Interpersonal Therapy

Interpersonal therapy (IPT) a therapeutic modality that is most often used to treat individuals who suffer from psychiatric disorders such as anxiety disorders, eating disorders, depression, etc. Interpersonal therapy focuses on how a person’s communications and interactions with other people affect one’s own mental health. Through interpersonal therapy an individual will learn to resolve and adjust unhealthy interpersonal problems, resulting in a symptomatic recovery.

When posed with the question: What type of therapy is best for eating disorders? The answer is variable as there are countless factors that must be considered which make it is impossible to provide a definitive answer regarding the universal efficacy of any single type of therapy. In order to provide the most effective treatment, including a variety of different types of therapies into one’s treatment plan may be advantageous.

Disclaimer: 

The information above is provided for the use of informational purposes only. The above content is not to be substituted for professional advice, diagnosis, or treatment, as in no way is it intended as an attempt to practice medicine, give specific medical advice, including, without limitation, advice concerning the topic of mental health.  As such, please do not use any material provided above as a means to disregard professional advice or delay seeking treatment.

How To Find The Right Marriage Counselor

couple in marriage counseling

There are many different reasons why a couple may be seeking the guidance of a marriage counselor. Every individual is different, and each person contributes uniqueness to the relationship dynamics that make up a marriage. The habits, patterns, and roles in a marriage are often assumed by each party early in the relationship. Individuals are constantly evolving, and as the individuals in a marriage change and develop, so too must their relationship. As is true with maintaining any authentic relationship, marriage will require active work and dedication. The American Association for Marriage and Family Therapy (AAMFT) reported the findings of a study that indicate, “of couples who try marriage counseling, 90% feel that their emotional health improves, and two-thirds report improvements in their physical health.” Marriage counseling provides a couple with an emotionally safe environment to delve into areas of the relationship that may need attention, make thoughtful decisions surrounding the status of a relationship, and help couples come to realize whether or not both parties authentically wish to work towards rebuilding and/ or strengthening the relationship or work towards separating amicably. In order for marriage counseling to be truly effective, both members of the relationship must be open and willing to participate in the therapeutic process.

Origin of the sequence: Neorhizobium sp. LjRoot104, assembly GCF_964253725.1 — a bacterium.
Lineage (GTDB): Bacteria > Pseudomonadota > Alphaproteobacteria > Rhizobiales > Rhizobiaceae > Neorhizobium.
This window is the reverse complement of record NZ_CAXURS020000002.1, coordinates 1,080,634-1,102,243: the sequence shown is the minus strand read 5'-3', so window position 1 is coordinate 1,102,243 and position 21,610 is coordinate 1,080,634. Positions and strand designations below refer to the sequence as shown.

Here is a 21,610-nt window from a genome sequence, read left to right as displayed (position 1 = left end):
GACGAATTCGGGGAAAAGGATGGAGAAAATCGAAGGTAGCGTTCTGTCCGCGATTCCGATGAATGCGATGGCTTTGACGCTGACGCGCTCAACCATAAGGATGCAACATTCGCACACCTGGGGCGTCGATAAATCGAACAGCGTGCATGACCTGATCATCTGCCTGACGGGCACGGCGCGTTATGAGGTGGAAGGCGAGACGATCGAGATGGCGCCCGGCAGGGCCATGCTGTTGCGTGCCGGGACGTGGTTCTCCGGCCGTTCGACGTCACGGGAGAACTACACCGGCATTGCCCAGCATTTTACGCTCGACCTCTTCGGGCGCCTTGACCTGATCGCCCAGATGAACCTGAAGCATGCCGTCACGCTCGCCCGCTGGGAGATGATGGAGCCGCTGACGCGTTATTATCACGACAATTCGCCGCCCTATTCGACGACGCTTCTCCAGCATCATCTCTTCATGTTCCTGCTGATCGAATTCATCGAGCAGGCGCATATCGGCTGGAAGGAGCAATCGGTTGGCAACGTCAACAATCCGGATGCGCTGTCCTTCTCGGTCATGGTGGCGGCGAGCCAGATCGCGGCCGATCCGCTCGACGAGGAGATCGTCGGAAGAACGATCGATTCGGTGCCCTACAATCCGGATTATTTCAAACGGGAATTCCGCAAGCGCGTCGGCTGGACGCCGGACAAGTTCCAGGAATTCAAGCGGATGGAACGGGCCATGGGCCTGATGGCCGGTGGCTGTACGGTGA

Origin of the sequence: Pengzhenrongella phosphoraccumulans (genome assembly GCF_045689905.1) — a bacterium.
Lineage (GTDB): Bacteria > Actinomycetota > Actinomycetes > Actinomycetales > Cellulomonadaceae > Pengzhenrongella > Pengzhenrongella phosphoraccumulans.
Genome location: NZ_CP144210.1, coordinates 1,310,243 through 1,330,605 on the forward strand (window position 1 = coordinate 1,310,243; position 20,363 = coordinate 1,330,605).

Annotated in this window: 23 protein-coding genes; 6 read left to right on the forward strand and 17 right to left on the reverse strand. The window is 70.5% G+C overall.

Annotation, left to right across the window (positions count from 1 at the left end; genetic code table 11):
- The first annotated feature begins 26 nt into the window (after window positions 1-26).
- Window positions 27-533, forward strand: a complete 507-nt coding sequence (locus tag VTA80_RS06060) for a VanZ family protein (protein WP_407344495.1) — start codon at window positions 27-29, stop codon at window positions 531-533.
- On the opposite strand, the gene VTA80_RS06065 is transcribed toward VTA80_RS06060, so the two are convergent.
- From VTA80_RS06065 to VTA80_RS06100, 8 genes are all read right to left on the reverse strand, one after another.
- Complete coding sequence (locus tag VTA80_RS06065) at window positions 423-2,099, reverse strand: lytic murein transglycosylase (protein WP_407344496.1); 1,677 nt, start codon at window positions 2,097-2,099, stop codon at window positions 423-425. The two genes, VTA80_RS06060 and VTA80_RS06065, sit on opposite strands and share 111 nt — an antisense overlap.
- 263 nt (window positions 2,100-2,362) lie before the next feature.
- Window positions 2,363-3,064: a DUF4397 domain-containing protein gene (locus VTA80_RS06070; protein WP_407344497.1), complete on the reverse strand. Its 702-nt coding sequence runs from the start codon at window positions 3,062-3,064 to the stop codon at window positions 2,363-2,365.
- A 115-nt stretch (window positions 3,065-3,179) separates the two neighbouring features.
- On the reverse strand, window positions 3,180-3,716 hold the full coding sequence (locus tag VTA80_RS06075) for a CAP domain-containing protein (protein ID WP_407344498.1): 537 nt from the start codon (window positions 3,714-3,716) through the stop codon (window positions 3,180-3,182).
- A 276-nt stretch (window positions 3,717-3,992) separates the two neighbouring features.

Getting Started

There are a multitude of marriage counselors available, each with differing foci and/ or specializing in different therapeutic modalities. Narrowing down the options can seem overwhelming. Below are several suggestions that can help you through the process and ensure you find a marriage counselor that is the best fit for accommodating all of your couple counseling needs. 

  • Get recommendations:
    • If you are comfortable delving into your network of trusted family and friends, ask for references.
    • Check out some online sources: many marriage counselors have websites available for potential clients to review and/ or are included in an online compilation of reputable mental health professionals:
  • Ask your primary care provider (PCP) to refer you to a marriage counselor that they recommend.
  • Understand costs: each marriage counselor will charge a fee for their services. The costs will vary, as different providers charge different rates. Some marriage counselors accept insurance as a form of payment, while others do not. It is important to understand your out-of-pocket financial responsibility prior to selecting a counselor, to ensure their services are not financially prohibitive. 
  • Interview: Call and interview potential marriage counselors: prior to scheduling an appointment make a phone call to ask a potential counselor questions, so as to ensure their practices align with your needs.
  • Give yourself options: Interview at least three marriage counselors before you make your selection.
  • Be Patient: Although you are likely eager to find a marriage counselor, take your time and be patient. Remember that this is a process, and trust that you will eventually find the right one.